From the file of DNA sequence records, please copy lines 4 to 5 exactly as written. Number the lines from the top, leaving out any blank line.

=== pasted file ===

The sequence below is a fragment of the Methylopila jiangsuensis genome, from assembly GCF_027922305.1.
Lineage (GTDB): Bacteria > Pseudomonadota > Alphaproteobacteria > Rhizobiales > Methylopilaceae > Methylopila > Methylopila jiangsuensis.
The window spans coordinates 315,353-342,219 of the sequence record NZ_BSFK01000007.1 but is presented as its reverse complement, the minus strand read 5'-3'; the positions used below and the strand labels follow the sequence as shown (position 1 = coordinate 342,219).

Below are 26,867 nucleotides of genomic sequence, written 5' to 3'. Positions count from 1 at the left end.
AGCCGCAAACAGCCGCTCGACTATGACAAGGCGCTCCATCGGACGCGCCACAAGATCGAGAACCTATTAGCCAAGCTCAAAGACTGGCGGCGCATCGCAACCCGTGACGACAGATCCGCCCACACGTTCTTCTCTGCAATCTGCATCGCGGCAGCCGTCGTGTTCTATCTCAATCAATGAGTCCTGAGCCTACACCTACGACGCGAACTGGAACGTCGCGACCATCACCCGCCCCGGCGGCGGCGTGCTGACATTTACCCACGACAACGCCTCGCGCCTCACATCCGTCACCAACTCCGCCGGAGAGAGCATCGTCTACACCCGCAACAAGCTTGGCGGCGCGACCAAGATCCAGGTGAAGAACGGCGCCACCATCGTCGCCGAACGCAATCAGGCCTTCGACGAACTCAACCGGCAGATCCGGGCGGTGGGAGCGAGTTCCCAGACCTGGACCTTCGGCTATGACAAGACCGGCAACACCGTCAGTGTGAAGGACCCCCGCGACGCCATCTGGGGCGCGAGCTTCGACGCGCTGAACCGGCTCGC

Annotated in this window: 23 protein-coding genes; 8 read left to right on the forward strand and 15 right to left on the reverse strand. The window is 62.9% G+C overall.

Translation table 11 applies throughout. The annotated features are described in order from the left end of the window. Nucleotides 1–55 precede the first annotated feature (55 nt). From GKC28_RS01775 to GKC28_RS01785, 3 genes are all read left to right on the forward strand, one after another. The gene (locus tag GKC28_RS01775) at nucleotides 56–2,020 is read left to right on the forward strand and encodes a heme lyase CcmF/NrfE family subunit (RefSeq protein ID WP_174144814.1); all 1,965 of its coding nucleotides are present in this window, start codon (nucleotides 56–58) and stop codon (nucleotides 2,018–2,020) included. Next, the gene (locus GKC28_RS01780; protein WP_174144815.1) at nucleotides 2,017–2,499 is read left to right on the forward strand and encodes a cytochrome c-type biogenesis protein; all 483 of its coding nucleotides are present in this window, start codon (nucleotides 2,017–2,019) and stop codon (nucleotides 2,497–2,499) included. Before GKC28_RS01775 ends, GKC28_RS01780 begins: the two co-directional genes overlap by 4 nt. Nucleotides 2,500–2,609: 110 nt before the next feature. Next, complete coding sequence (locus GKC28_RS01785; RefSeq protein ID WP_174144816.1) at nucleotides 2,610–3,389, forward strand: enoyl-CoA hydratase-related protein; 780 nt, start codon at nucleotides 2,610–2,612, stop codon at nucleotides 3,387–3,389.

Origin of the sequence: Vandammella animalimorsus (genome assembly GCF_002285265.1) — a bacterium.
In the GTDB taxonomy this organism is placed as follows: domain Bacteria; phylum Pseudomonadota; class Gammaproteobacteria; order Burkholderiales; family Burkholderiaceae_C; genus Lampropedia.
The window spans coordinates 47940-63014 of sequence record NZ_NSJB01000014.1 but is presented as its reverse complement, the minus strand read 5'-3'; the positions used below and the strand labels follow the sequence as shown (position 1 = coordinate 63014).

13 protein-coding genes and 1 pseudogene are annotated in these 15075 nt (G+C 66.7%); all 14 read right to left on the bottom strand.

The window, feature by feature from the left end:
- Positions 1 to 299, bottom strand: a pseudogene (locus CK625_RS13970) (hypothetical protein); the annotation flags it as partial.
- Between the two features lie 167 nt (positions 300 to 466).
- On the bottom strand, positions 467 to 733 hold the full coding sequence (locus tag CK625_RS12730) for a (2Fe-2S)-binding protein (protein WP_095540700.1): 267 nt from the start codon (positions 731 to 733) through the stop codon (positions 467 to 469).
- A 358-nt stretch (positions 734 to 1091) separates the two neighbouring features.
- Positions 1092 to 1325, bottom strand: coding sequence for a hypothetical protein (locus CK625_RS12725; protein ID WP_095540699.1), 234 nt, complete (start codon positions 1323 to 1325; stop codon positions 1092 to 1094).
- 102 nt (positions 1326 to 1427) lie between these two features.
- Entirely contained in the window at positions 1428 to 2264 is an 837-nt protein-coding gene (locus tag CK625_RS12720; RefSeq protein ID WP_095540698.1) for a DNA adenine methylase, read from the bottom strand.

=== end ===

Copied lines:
Below are 26,867 nucleotides of genomic sequence, written 5' to 3'. Positions count from 1 at the left end.
AGCCGCAAACAGCCGCTCGACTATGACAAGGCGCTCCATCGGACGCGCCACAAGATCGAGAACCTATTAGCCAAGCTCAAAGACTGGCGGCGCATCGCAACCCGTGACGACAGATCCGCCCACACGTTCTTCTCTGCAATCTGCATCGCGGCAGCCGTCGTGTTCTATCTCAATCAATGAGTCCTGAGCCTACACCTACGACGCGAACTGGAACGTCGCGACCATCACCCGCCCCGGCGGCGGCGTGCTGACATTTACCCACGACAACGCCTCGCGCCTCACATCCGTCACCAACTCCGCCGGAGAGAGCATCGTCTACACCCGCAACAAGCTTGGCGGCGCGACCAAGATCCAGGTGAAGAACGGCGCCACCATCGTCGCCGAACGCAATCAGGCCTTCGACGAACTCAACCGGCAGATCCGGGCGGTGGGAGCGAGTTCCCAGACCTGGACCTTCGGCTATGACAAGACCGGCAACACCGTCAGTGTGAAGGACCCCCGCGACGCCATCTGGGGCGCGAGCTTCGACGCGCTGAACCGGCTCGC